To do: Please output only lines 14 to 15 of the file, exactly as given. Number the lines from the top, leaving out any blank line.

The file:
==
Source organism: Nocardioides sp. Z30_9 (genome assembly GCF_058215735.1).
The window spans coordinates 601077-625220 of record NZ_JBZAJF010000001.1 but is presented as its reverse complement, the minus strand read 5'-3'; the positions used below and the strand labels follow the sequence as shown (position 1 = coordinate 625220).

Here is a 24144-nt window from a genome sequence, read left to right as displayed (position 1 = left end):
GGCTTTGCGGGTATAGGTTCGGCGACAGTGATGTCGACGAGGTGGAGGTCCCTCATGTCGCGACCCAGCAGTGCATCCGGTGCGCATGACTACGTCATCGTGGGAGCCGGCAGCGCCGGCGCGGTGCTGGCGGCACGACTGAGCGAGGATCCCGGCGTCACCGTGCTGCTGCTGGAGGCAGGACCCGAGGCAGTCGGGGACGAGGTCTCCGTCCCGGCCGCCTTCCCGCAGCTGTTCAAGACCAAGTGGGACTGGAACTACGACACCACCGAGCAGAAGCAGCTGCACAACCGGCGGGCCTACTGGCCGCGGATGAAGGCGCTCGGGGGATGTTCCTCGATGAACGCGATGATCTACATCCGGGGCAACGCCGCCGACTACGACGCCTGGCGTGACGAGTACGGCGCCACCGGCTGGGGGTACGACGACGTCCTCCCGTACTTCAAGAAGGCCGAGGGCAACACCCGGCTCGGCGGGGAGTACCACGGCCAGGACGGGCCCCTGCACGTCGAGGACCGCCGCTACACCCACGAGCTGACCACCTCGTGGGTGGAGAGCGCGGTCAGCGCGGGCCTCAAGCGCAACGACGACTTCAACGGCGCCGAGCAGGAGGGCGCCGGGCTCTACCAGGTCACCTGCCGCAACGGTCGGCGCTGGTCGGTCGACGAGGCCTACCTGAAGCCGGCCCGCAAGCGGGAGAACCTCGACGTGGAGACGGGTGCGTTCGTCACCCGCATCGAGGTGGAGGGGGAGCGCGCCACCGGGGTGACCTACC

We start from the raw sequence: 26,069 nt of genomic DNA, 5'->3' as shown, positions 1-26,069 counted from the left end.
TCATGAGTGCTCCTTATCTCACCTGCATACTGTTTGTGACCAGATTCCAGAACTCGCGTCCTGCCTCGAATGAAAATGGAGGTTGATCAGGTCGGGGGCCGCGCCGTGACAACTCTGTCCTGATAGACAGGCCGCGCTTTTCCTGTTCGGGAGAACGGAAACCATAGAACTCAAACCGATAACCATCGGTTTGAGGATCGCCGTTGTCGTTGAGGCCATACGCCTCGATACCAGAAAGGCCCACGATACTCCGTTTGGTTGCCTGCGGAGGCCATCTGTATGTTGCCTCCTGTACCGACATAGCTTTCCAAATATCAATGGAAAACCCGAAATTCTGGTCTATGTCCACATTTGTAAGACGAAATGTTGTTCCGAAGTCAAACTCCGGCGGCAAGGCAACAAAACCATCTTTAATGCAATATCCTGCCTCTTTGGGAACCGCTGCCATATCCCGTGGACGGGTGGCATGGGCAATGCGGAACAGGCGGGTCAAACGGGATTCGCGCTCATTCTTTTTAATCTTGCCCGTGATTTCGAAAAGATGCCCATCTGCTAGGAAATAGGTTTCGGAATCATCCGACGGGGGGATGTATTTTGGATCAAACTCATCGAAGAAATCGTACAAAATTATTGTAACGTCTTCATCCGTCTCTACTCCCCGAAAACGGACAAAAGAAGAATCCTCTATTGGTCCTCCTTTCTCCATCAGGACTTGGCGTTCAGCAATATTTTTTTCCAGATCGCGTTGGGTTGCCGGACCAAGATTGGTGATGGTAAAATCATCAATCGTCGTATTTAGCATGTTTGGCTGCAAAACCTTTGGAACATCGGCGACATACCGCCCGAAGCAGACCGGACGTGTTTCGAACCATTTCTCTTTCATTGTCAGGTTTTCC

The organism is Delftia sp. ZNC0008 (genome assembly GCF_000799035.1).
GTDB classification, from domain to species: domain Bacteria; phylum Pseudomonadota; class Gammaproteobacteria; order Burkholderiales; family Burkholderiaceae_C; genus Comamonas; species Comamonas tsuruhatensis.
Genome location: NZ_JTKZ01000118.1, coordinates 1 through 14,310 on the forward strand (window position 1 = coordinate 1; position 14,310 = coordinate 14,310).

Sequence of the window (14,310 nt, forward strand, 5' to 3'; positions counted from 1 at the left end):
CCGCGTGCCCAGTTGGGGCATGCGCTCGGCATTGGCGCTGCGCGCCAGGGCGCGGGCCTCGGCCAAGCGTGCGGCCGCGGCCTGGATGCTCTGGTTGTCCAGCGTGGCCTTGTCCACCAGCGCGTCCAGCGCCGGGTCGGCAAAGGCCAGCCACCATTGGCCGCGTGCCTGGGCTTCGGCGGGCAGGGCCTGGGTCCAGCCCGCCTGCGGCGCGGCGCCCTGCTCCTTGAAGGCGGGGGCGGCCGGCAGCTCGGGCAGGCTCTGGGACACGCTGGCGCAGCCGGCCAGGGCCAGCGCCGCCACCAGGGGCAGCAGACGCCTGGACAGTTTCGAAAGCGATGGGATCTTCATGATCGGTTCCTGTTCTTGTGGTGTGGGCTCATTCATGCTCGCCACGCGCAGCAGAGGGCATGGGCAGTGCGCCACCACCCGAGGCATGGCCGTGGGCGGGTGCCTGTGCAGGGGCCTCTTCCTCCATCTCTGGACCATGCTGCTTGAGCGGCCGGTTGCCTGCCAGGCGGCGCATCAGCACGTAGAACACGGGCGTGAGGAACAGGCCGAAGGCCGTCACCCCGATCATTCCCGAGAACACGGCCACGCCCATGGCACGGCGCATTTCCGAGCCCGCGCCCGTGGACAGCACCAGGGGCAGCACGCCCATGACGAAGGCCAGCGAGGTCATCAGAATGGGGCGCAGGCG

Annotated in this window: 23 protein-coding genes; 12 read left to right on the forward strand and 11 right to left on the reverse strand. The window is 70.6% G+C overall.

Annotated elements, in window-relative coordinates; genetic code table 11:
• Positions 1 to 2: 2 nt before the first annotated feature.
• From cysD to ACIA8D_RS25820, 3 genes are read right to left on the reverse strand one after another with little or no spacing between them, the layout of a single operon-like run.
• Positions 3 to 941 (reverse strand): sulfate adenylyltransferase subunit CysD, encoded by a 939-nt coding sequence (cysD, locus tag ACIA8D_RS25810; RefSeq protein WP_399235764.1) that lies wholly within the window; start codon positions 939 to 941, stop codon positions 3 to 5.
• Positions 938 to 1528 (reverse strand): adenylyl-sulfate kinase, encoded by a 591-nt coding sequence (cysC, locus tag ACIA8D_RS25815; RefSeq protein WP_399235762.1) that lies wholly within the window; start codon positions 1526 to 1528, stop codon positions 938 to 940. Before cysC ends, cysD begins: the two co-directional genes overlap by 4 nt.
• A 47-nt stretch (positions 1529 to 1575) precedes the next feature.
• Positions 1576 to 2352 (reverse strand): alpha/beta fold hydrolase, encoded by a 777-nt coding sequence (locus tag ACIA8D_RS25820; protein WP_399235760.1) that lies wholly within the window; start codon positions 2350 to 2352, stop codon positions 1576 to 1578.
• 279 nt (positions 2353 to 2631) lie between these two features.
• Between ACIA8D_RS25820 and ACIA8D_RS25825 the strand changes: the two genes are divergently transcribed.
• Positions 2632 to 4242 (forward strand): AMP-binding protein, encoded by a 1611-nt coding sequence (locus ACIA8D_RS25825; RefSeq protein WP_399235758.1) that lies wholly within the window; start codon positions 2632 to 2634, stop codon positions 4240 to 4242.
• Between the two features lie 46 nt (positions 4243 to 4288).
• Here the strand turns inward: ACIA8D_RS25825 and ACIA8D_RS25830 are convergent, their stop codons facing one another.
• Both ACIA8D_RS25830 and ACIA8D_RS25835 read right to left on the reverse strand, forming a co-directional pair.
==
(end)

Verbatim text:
• Positions 1 to 2: 2 nt before the first annotated feature.
• From cysD to ACIA8D_RS25820, 3 genes are read right to left on the reverse strand one after another with little or no spacing between them, the layout of a single operon-like run.